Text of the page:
Ditto the characters. They’re all just that little bit broader, that tiny bit closer to Central Casting. Russell Crowe’s Cal McAffrey (the reporter role played on TV by John Simm) is overweight and slobby, with greasy lank hair; in other words, the star reporter gone to seed but retaining an edge of integrity beneath the cynical façade. Met him before? Mm-hm. Rachel McAdams, as his junior sidekick Della, is cute and perky the way young girl reporters must always be – and that Kelly Macdonald never was. And so on.

None of the acting is bad – even Ben Affleck as the flawed politico is way better than usual – but the roles do verge on stereotype. As do some of the situations. When Cal is hunted by a ruthless hitman, it’s in an underground car park – because, as we know from a thousand thrillers, underground car-parks are sinister places where bad things happen. And though we’re thankfully spared a love scene between Cal and Della, we still have to see them leave hand-in-hand in the final shot.

Despite its limitations, though, this is still a worthy entry in the genre. It’s pacy and gripping, with outstanding production values, and it retains the original’s healthily cynical take on the powers that be, while serving as a reminder in these wobbly times of the need for a robust press to keep corporate and government sleaze in check.

In the final analysis, for anyone who’s seen the TV series, the movie won’t snag your mind and linger there in the same way. But for everyone else, this will reach all the places that a skillful, effective political thriller should.

Philip Kemp

Verdict:

A twisty substantial thriller, faithfully adapted from a standout BBC mini-series. It’s not as exceptional as its source but the changes implemented mostly enhance rather than harm the story.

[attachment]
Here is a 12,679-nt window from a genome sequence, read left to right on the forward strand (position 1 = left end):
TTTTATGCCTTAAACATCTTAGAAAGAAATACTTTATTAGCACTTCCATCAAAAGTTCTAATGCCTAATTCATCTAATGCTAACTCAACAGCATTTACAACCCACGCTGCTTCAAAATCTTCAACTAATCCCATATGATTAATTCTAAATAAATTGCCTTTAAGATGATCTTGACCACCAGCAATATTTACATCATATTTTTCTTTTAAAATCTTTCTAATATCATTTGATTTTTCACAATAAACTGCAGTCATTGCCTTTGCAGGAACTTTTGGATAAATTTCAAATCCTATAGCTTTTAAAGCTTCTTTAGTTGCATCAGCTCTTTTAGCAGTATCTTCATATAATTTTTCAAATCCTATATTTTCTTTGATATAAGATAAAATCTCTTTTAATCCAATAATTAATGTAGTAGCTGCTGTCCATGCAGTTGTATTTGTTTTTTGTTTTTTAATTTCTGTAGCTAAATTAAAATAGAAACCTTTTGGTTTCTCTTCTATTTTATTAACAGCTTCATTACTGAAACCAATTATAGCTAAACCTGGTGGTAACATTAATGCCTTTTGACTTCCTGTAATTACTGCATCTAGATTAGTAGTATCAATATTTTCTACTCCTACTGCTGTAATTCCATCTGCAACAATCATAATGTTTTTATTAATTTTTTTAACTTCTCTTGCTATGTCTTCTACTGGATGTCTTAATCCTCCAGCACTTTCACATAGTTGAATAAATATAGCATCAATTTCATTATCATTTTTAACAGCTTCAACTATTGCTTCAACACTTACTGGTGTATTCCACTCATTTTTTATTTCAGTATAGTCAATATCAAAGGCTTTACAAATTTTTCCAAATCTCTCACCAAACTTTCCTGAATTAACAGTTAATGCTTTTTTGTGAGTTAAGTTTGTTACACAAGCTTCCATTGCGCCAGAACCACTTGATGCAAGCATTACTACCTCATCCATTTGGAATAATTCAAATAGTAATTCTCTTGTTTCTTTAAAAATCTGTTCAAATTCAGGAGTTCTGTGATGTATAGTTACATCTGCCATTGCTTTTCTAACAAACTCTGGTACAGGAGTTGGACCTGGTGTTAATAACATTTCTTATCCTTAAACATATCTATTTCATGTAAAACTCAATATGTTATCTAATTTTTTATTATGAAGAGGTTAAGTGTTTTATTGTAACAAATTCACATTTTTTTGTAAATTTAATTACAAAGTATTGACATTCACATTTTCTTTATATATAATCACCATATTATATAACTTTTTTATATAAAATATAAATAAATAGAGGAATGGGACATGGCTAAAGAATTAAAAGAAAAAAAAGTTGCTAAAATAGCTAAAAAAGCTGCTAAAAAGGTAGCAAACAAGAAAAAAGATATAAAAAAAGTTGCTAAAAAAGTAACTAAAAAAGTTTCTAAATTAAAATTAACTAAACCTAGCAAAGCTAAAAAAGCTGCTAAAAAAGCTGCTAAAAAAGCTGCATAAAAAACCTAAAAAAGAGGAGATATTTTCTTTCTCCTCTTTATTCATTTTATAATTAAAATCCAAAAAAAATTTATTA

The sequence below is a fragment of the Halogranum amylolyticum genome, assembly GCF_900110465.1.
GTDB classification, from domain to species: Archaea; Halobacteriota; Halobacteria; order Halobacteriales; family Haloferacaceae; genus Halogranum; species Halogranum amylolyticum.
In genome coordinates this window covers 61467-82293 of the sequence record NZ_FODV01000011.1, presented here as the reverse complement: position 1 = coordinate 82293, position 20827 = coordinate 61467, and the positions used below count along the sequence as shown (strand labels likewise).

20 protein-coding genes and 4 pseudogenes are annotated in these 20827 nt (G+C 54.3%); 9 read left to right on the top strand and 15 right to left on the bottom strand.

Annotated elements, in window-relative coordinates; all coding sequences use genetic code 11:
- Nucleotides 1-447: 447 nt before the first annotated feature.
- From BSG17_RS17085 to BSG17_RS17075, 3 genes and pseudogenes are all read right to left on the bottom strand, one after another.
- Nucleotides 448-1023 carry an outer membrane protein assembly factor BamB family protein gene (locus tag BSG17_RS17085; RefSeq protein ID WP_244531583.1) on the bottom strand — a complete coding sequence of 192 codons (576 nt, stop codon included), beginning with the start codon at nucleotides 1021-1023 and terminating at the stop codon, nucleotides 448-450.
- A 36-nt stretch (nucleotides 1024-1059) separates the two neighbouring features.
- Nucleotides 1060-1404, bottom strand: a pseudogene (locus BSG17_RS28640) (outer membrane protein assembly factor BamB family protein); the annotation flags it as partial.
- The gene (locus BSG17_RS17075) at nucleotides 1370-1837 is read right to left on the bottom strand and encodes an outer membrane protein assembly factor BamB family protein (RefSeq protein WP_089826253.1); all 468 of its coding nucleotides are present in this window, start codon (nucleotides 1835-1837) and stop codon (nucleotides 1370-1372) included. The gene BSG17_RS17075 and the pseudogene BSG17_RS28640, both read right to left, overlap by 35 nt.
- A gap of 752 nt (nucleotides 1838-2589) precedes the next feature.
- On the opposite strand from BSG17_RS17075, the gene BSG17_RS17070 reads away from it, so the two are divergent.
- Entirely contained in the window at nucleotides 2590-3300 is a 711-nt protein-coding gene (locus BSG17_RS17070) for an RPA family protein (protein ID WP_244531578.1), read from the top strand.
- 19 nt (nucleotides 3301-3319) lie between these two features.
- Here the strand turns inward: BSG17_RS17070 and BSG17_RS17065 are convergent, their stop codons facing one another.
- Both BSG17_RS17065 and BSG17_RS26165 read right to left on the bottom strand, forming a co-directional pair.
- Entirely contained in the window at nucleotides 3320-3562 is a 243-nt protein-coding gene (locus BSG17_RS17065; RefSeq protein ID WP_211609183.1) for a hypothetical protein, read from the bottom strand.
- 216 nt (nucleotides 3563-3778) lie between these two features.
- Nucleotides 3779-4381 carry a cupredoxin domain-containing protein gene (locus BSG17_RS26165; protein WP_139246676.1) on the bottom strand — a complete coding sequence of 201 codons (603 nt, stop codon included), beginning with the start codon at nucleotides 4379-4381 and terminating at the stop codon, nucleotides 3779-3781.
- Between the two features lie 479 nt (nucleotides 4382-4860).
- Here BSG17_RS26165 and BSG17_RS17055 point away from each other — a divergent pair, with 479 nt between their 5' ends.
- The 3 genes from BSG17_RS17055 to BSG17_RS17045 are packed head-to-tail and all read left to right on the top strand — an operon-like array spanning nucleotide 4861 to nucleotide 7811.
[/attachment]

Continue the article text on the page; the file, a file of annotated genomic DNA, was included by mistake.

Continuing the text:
Film Details

User Reviews

    • joker16

      Apr 19th 2009, 1:48

      4

      Great movie. All of the actors do a superb job, as well as some of the smaller performances like Jason Bateman's and Jeff Daniels. I definitely see an oscar nod for best adapted screenplay and editing.

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    • justbrett

      Apr 22nd 2009, 20:06

      I'm really looking forward to see this movie ever since I saw the trailer on TV (you can watch it at http://displacedbrett.wordpress.com/2009/04/21/state-of-play/) Hate Affleck, but I think this might actually be a good role for him. Russell Crowe almost always delivers. Also, the trailer has a great song, "Unstoppable" by Minutes Til Midnight that does a great job of setting the mood. So yah, personally I'm way excited for this film.

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    • justbrett

      Apr 22nd 2009, 20:07

      4

      I'm really looking forward to see this movie ever since I saw the trailer on TV (you can watch it at http://displacedbrett.wordpress.com/2009/04/21/state-of-play/) Hate Affleck, but I think this might actually be a good role for him. Russell Crowe almost always delivers. Also, the trailer has a great song, "Unstoppable" by Minutes Til Midnight that does a great job of setting the mood. So yah, personally I'm way excited for this film, I'll give it a 4 for my expectations.